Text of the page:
Approximately 20% of the amino acid residues in a typical human IgG1 platform molecule are charged in nature. Post-translational modifications or degradations of these charged residues create variant forms, where either a charged site becomes removed (that is, Lys epsilon amine loss by glycation, amino-terminal free primary amine loss by cyclization, carboxyl-terminal Lys cleaved), or a new charged site is produced (for example, Asn deamidation into Asp, glycan sialylation). Alterations in charge-based content of mAb variants impact interaction with IEC ligands, resulting in different retention profiles. An IEC charge variant method can be used analytically for monitoring changes to the product profile, or preparatively as an isolation technique of new variants for further characterization or identification.
An IEC charge variant profile for mAbs is typically generated from a negatively charged carboxylate or sulfonate cation-exchange column. Note that immunoglobulin G (IgG) molecules generally are basic in nature, with an isoelectric point at pI > 7 in a near-neutral pH buffer mobile phase system. An ion-exchange profile ideally presents a predominant main peak with minor flanking regions of acidic and basic variants eluting before or after the main peak, respectively (39). IEC profiles of mAb charge variant forms are typically heterogeneous because of multiple modifications on many sites throughout the molecule, often resulting in a series of unresolved peaks, particularly on the acidic side. In contrast, modifications to the charged termini residues are often well resolved from each other and the main peak.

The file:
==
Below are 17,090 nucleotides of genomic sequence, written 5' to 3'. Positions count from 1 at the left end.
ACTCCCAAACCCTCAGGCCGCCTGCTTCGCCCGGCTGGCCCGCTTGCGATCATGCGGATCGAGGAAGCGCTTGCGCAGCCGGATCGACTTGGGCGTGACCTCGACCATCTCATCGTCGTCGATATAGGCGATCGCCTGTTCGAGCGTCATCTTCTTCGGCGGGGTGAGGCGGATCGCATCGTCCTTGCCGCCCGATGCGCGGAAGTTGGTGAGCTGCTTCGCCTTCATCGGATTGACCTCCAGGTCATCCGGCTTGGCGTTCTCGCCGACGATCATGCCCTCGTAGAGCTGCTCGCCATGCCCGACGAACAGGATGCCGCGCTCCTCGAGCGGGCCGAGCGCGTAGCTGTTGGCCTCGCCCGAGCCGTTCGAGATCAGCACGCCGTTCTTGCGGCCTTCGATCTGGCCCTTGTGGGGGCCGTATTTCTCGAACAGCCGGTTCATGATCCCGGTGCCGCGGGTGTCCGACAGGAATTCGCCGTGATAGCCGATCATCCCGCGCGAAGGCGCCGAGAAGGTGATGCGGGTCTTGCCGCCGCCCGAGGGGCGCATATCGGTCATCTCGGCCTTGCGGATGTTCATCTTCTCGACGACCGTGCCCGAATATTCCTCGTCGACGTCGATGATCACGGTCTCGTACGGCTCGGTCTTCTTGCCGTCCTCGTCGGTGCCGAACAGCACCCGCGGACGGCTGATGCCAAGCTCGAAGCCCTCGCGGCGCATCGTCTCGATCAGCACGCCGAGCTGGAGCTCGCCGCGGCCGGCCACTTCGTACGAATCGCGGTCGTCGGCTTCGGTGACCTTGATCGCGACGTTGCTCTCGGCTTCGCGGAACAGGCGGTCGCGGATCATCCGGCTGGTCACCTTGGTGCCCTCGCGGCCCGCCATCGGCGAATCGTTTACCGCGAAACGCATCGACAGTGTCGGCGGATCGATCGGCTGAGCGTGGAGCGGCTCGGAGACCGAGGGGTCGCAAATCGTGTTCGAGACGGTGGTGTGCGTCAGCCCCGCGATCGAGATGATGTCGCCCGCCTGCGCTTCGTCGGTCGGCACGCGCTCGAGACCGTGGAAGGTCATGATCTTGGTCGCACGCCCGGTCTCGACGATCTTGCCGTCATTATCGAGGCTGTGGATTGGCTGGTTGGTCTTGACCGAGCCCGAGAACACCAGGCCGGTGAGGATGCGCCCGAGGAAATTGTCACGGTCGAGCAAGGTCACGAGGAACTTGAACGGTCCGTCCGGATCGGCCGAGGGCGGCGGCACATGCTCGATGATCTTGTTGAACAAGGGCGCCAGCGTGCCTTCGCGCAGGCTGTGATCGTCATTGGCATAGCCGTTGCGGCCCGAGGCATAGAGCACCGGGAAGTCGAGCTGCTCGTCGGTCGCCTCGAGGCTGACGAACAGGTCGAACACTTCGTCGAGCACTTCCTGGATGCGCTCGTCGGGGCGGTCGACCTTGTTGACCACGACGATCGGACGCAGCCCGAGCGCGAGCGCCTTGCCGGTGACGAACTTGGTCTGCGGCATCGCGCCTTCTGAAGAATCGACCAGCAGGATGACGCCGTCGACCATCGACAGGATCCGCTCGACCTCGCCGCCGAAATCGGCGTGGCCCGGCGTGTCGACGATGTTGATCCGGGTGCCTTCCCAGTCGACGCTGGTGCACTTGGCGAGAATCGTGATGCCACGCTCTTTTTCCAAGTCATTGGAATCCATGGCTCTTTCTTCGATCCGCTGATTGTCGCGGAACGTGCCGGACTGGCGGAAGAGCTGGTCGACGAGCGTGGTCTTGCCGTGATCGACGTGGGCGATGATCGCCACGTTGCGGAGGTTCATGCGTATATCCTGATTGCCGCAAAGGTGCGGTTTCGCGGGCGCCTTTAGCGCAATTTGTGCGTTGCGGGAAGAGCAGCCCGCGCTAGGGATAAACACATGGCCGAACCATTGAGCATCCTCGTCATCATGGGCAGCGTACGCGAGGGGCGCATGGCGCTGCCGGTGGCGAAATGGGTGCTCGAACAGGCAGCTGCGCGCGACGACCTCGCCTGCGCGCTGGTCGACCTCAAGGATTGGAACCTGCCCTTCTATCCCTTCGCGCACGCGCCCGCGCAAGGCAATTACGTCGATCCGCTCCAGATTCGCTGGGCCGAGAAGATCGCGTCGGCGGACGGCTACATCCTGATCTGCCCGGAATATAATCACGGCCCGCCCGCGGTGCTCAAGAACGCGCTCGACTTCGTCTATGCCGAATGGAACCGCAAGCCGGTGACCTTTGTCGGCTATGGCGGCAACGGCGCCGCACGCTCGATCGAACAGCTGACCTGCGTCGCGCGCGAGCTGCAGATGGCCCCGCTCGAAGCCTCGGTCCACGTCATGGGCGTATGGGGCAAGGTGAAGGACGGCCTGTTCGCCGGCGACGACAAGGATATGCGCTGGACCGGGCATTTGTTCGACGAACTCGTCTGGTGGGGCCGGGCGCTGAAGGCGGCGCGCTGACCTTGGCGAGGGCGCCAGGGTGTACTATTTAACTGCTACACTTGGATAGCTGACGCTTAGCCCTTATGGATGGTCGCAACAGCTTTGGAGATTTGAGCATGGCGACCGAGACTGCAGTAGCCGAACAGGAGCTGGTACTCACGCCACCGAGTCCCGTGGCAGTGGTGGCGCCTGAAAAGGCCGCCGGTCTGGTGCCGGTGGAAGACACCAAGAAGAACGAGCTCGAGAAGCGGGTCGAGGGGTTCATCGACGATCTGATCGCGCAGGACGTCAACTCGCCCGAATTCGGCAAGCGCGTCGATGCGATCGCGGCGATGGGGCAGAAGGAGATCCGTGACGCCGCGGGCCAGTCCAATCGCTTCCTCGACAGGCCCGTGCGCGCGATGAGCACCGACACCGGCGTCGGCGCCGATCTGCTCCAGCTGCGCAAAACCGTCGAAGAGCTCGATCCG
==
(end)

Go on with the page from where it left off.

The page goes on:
A comprehensive overview of charge variant modifications and their impact to IEC profile shifts with an extended focus on deamidation and isomerization degradation were documented by Vlasak and Ionescu (40). In a 2001 paper, Harris and colleagues (19) demonstrated the IEC separation, isolation, and subsequent characterization for six different charge variants of the rhuMAb HER2 IgG1 molecule. Strikingly well resolved variants, which differed from the main-peak intact IgG1 native form by a single Asn deamidation (negative charge added, material shifted to acidic) or Asp isomerization (charge preserved, material shifted to basic), illustrated the power of an IEC separation. Chumsae and colleagues (41) profiled a typical mAb IEC separation from which an unusual arginine modification by methylglyoxal was identified by an acidic shift. Removal of positive charges resulted in molecules that were significantly shifted into the acidic region, and seven charge-modified arginine residues, which were located in accessible, flexible complementarity determining region (CDR) sequences, were identified from isolated fractions.